Bad Bunny, Jharrel Jerome, Alexandra Rojas & More Make TIME’s 100 Next Inaugural List

Lead Photo: Jharrel Jerome accepts the Outstanding Lead Actor in a Limited Series or Movie award for 'When They See Us' onstage during the 71st Emmy Awards at Microsoft Theater on September 22, 2019 in Los Angeles, California. Photo by Kevin Winter/Getty Images
Jharrel Jerome accepts the Outstanding Lead Actor in a Limited Series or Movie award for 'When They See Us' onstage during the 71st Emmy Awards at Microsoft Theater on September 22, 2019 in Los Angeles, California. Photo by Kevin Winter/Getty Images

TIME added a new list to its 100 influential people franchise. Aimed at highlighting rising stars who are shaping the future in one way or another, TIME 100 Next includes advocates, artists leaders, phenoms and innovators. This year, 11 Latinos and Latin Americans made the inaugural list.

As is reflective in our day to day society, this list shows how our community gives hope for the future through our efforts – and especially our leadership – in a variety of areas. Here’s a roundup of the Latinos and Latin Americans that the magazine deems are on the rise.

Camila Cabello

“In times like these, when noise can distort the purity of an artist’s message, Camila has managed to honor her story and her background in an authentic way with her pop music. The impact of her songs—from ‘Havana’ and ‘Señorita’ to ‘Shameless’ and ‘Liar’—has opened the door so that the world can see and hear the massive potential of the Latin music community.” – Alejandro Sanz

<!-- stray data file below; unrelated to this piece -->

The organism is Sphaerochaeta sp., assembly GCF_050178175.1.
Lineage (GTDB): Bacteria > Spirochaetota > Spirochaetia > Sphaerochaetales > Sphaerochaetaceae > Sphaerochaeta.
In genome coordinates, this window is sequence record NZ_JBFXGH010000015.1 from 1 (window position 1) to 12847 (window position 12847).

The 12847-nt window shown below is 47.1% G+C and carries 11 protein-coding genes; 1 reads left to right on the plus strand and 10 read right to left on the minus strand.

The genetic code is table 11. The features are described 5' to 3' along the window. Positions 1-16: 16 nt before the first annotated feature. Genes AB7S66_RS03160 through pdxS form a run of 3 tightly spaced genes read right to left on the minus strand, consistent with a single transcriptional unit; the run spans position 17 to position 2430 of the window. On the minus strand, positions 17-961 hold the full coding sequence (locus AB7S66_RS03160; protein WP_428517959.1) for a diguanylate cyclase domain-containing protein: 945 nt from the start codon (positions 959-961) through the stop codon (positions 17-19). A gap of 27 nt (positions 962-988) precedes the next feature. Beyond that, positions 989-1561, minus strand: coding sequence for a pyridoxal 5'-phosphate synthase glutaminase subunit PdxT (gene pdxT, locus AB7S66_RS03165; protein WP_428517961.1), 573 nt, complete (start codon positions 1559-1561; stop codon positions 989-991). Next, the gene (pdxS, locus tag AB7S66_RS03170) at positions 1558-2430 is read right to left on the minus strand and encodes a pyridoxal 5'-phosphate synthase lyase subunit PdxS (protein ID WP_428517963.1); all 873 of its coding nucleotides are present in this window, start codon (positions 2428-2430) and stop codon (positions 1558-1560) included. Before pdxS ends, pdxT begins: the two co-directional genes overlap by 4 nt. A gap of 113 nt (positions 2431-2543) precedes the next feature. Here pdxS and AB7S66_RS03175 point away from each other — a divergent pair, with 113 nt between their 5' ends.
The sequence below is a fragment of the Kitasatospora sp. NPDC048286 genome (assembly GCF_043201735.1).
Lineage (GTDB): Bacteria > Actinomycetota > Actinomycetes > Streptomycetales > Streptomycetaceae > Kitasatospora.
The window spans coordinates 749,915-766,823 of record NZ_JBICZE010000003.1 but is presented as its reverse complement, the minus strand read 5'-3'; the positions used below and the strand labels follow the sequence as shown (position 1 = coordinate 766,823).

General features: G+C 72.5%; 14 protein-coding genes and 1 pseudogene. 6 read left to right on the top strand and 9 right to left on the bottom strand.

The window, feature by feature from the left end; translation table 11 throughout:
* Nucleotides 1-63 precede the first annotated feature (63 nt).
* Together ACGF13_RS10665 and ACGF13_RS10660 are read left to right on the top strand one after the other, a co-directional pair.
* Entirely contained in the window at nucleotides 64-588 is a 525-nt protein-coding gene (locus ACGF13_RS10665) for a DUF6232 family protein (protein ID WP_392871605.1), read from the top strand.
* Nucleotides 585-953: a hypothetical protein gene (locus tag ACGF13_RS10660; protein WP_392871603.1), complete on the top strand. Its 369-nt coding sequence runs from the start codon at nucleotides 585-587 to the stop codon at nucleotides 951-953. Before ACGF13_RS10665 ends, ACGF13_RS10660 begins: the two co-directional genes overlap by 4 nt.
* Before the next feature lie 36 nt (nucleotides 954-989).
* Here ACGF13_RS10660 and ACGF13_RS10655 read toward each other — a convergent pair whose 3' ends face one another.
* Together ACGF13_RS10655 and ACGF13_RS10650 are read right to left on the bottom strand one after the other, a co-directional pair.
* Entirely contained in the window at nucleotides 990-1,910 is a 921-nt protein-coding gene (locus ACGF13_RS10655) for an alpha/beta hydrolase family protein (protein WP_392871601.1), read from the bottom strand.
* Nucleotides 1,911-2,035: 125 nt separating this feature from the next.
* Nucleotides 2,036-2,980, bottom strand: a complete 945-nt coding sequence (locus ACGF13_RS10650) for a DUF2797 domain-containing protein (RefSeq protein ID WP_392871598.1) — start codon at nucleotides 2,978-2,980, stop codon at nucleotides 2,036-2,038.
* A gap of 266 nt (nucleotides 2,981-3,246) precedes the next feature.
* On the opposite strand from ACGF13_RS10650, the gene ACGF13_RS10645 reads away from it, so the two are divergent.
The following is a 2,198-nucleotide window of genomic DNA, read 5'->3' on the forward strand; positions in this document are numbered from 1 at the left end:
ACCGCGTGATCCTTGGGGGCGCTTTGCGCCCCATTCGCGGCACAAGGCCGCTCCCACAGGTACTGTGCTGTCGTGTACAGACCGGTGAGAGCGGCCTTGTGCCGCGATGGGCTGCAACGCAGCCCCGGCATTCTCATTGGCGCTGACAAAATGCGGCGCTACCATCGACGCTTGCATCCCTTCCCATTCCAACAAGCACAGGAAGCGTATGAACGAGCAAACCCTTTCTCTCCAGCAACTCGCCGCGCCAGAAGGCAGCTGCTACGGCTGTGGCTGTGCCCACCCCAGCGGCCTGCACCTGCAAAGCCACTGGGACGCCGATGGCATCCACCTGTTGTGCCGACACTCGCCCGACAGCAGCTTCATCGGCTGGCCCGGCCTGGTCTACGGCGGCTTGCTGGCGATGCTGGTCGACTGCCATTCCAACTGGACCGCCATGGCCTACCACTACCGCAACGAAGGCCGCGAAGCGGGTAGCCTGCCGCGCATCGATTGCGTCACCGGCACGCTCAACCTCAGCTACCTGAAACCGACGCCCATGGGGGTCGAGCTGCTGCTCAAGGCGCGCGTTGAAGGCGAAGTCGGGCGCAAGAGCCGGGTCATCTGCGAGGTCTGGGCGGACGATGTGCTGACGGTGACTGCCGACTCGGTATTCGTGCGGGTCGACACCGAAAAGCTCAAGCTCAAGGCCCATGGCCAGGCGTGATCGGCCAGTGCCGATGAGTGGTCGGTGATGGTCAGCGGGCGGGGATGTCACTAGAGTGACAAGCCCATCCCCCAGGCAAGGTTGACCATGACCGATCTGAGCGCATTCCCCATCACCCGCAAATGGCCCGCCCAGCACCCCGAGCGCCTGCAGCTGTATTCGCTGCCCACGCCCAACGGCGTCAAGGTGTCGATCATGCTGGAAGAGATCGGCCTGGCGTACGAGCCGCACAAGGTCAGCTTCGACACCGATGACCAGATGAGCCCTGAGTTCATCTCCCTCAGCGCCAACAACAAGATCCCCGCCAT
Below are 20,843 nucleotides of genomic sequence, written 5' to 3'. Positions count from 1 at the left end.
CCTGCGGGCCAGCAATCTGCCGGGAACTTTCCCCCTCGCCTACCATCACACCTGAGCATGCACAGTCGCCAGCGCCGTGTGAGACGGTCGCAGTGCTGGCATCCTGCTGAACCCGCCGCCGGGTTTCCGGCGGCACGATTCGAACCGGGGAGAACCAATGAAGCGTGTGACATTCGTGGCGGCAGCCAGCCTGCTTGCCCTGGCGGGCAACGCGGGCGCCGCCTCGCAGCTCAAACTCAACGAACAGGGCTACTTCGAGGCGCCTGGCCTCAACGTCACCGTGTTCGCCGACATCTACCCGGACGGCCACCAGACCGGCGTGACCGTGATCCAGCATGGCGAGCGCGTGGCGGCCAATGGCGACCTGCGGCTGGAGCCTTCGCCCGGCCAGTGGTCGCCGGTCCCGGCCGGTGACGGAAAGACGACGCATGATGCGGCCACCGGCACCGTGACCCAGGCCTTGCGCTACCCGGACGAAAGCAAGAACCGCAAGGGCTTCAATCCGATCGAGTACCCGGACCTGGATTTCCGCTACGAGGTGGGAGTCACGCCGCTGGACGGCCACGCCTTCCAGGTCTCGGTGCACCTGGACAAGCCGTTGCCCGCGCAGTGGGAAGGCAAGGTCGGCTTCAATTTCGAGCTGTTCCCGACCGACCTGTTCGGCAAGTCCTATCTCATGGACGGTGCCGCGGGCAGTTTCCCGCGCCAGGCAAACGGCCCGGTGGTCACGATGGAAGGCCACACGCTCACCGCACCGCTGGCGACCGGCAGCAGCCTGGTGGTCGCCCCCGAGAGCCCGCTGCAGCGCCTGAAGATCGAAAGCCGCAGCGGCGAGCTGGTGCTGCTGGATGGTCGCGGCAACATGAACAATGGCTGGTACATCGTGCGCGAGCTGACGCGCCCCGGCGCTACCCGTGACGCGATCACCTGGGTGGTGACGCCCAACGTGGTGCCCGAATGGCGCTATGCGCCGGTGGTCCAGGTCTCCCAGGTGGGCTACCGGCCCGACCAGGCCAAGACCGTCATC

Jharrel Jerome

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“He didn’t just play my younger self; he represented the little Korey inside of me. It was a dream come true. I hope he will continue to grow in his success.” – Korey Wise

Advocates: Bad Bunny

“I truly admire his commitment to help bring awareness to topics affecting not only our island, but the world. He shows up when it matters most, and makes sacrifices for what he believes is right in his heart. No matter what.” – Ricky Martin

Advocates: Alexandra Rojas

“As executive director of Justice Democrats, Alexandra Rojas and her team recruit and train primary challengers—often young, working-class people of color—to unseat less progressive incumbents. In 2018, they helped elect what’s now known as the Squad: Representatives Alexandria Ocasio-Cortez, Ilhan Omar, Rashida Tlaib and Ayanna Pressley.” – Charlotte Alter

Leaders: Carlos Alvarado Quesada

“Since becoming president in 2018, President Alvarado has established a bold path for Costa Rica, setting targets to reform transport, energy, waste and land use. He is building on his nation’s rich legacy of sustainable development and environmentally mindful growth.” – Ban Ki-moon

Leaders: Francis Suarez

“A Miami native, Francis is a passionate advocate for the community he represents. While his efforts to solve the big problems—everything from sea-level resilience to solutions to gun violence—are clear, I personally witnessed his commitment to solving problems that fly under the radar when we visited public-housing complexes together in Miami’s Liberty City neighborhood.